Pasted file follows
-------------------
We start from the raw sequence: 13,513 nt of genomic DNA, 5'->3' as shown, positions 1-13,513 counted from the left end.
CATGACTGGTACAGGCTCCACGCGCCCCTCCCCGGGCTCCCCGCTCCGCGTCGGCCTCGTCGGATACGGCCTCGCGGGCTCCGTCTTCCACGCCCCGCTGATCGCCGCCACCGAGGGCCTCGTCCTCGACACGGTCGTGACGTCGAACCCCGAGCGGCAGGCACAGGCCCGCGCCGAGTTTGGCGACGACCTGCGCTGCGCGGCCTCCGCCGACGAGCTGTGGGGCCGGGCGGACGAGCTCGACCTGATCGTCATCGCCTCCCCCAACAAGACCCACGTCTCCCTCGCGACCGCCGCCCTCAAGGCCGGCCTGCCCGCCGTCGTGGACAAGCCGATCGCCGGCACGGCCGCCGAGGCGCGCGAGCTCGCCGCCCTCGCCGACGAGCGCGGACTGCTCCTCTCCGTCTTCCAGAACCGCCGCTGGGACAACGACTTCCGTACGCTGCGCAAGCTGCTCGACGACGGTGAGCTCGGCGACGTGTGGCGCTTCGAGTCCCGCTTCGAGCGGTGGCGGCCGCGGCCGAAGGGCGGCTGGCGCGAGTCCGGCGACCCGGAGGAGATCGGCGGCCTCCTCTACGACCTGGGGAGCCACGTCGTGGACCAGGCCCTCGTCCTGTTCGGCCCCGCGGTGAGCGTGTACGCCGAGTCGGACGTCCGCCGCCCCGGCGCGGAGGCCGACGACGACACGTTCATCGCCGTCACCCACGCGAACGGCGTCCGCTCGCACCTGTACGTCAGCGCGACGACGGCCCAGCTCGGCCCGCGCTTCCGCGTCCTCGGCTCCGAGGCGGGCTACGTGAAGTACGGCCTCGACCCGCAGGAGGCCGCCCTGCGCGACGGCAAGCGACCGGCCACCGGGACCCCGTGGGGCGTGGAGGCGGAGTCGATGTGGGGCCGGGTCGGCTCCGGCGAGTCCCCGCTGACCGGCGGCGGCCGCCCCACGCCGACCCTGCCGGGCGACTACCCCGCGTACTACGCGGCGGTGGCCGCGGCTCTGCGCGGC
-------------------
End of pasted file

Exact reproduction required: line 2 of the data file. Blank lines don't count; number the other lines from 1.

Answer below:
CATGACTGGTACAGGCTCCACGCGCCCCTCCCCGGGCTCCCCGCTCCGCGTCGGCCTCGTCGGATACGGCCTCGCGGGCTCCGTCTTCCACGCCCCGCTGATCGCCGCCACCGAGGGCCTCGTCCTCGACACGGTCGTGACGTCGAACCCCGAGCGGCAGGCACAGGCCCGCGCCGAGTTTGGCGACGACCTGCGCTGCGCGGCCTCCGCCGACGAGCTGTGGGGCCGGGCGGACGAGCTCGACCTGATCGTCATCGCCTCCCCCAACAAGACCCACGTCTCCCTCGCGACCGCCGCCCTCAAGGCCGGCCTGCCCGCCGTCGTGGACAAGCCGATCGCCGGCACGGCCGCCGAGGCGCGCGAGCTCGCCGCCCTCGCCGACGAGCGCGGACTGCTCCTCTCCGTCTTCCAGAACCGCCGCTGGGACAACGACTTCCGTACGCTGCGCAAGCTGCTCGACGACGGTGAGCTCGGCGACGTGTGGCGCTTCGAGTCCCGCTTCGAGCGGTGGCGGCCGCGGCCGAAGGGCGGCTGGCGCGAGTCCGGCGACCCGGAGGAGATCGGCGGCCTCCTCTACGACCTGGGGAGCCACGTCGTGGACCAGGCCCTCGTCCTGTTCGGCCCCGCGGTGAGCGTGTACGCCGAGTCGGACGTCCGCCGCCCCGGCGCGGAGGCCGACGACGACACGTTCATCGCCGTCACCCACGCGAACGGCGTCCGCTCGCACCTGTACGTCAGCGCGACGACGGCCCAGCTCGGCCCGCGCTTCCGCGTCCTCGGCTCCGAGGCGGGCTACGTGAAGTACGGCCTCGACCCGCAGGAGGCCGCCCTGCGCGACGGCAAGCGACCGGCCACCGGGACCCCGTGGGGCGTGGAGGCGGAGTCGATGTGGGGCCGGGTCGGCTCCGGCGAGTCCCCGCTGACCGGCGGCGGCCGCCCCACGCCGACCCTGCCGGGCGACTACCCCGCGTACTACGCGGCGGTGGCCGCGGCTCTGCGCGGC